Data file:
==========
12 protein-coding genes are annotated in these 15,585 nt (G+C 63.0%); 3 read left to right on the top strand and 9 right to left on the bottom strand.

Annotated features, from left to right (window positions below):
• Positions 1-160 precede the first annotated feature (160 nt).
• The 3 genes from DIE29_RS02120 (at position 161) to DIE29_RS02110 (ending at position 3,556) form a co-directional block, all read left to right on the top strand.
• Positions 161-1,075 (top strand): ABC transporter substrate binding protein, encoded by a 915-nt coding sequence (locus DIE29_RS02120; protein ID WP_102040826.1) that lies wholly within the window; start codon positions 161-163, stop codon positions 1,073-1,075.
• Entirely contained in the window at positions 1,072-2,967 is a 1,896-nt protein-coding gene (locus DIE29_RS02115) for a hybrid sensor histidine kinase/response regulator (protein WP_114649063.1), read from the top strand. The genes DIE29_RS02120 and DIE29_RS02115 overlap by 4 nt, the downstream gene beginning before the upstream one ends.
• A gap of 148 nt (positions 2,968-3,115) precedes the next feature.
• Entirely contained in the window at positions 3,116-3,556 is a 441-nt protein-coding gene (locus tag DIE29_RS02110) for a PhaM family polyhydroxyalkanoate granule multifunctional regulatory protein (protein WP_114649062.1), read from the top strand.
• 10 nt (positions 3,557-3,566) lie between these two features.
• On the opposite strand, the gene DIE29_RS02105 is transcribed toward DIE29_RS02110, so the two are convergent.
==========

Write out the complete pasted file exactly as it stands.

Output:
12 protein-coding genes are annotated in these 15,585 nt (G+C 63.0%); 3 read left to right on the top strand and 9 right to left on the bottom strand.

Annotated features, from left to right (window positions below):
• Positions 1-160 precede the first annotated feature (160 nt).
• The 3 genes from DIE29_RS02120 (at position 161) to DIE29_RS02110 (ending at position 3,556) form a co-directional block, all read left to right on the top strand.
• Positions 161-1,075 (top strand): ABC transporter substrate binding protein, encoded by a 915-nt coding sequence (locus DIE29_RS02120; protein ID WP_102040826.1) that lies wholly within the window; start codon positions 161-163, stop codon positions 1,073-1,075.
• Entirely contained in the window at positions 1,072-2,967 is a 1,896-nt protein-coding gene (locus DIE29_RS02115) for a hybrid sensor histidine kinase/response regulator (protein WP_114649063.1), read from the top strand. The genes DIE29_RS02120 and DIE29_RS02115 overlap by 4 nt, the downstream gene beginning before the upstream one ends.
• A gap of 148 nt (positions 2,968-3,115) precedes the next feature.
• Entirely contained in the window at positions 3,116-3,556 is a 441-nt protein-coding gene (locus tag DIE29_RS02110) for a PhaM family polyhydroxyalkanoate granule multifunctional regulatory protein (protein WP_114649062.1), read from the top strand.
• 10 nt (positions 3,557-3,566) lie between these two features.
• On the opposite strand, the gene DIE29_RS02105 is transcribed toward DIE29_RS02110, so the two are convergent.